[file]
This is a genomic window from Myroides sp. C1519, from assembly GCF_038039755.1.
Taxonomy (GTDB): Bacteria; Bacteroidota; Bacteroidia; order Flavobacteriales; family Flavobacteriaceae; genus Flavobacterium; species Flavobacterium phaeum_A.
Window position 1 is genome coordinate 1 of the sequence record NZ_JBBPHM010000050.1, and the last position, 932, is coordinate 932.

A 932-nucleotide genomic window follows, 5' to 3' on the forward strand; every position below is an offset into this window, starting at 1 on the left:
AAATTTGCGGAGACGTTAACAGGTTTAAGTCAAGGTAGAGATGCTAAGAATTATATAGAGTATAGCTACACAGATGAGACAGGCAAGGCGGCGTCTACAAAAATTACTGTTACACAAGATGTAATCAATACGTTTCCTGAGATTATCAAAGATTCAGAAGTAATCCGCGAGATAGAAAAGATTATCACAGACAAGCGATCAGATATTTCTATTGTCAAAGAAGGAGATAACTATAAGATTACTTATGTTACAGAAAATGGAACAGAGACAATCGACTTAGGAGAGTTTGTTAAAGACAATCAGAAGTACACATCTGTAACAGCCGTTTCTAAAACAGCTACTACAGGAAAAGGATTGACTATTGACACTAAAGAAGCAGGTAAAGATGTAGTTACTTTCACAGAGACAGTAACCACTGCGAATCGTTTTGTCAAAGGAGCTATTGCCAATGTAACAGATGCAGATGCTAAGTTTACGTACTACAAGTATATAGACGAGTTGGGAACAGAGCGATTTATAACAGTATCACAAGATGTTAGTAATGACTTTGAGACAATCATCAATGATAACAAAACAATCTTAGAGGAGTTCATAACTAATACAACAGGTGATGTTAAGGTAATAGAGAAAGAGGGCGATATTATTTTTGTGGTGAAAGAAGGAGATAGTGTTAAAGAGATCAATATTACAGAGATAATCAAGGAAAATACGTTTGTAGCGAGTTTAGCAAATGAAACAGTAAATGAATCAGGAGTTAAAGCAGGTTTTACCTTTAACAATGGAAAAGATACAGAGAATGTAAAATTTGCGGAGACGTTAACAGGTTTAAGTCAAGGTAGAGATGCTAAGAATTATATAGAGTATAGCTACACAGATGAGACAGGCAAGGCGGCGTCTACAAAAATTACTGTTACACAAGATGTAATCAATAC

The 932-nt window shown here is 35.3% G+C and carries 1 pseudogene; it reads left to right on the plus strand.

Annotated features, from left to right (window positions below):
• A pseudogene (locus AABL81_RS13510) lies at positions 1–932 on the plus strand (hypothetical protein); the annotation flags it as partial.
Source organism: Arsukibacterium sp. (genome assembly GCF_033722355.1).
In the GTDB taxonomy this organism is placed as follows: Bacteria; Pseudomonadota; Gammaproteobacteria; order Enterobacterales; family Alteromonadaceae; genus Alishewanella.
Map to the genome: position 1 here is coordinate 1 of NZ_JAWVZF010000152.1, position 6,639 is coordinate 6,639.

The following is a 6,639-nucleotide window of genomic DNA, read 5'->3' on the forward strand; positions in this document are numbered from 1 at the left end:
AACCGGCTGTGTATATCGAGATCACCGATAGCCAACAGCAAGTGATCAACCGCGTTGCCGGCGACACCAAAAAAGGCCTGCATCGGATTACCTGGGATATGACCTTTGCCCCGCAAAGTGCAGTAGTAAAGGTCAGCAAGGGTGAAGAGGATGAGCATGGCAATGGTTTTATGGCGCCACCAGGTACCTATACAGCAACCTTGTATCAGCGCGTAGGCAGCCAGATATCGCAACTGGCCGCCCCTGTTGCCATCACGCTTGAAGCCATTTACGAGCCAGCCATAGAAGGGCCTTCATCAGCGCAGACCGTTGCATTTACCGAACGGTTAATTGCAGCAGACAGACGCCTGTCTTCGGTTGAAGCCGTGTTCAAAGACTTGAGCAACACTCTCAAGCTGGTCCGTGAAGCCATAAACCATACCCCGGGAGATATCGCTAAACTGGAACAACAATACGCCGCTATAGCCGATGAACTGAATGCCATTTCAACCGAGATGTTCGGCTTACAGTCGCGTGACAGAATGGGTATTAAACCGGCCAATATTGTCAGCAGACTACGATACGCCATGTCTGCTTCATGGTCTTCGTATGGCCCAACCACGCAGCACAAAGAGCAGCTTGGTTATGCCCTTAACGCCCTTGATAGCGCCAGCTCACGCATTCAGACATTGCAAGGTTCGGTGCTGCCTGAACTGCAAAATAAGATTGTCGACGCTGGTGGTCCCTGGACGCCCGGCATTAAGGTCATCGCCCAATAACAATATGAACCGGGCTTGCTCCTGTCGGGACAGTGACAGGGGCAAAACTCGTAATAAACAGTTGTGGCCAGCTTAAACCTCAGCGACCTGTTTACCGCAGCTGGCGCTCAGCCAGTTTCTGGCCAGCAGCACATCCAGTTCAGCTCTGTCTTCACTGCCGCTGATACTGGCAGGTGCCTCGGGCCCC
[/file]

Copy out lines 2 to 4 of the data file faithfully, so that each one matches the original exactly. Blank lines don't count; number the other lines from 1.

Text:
Taxonomy (GTDB): Bacteria; Bacteroidota; Bacteroidia; order Flavobacteriales; family Flavobacteriaceae; genus Flavobacterium; species Flavobacterium phaeum_A.
Window position 1 is genome coordinate 1 of the sequence record NZ_JBBPHM010000050.1, and the last position, 932, is coordinate 932.

A 932-nucleotide genomic window follows, 5' to 3' on the forward strand; every position below is an offset into this window, starting at 1 on the left: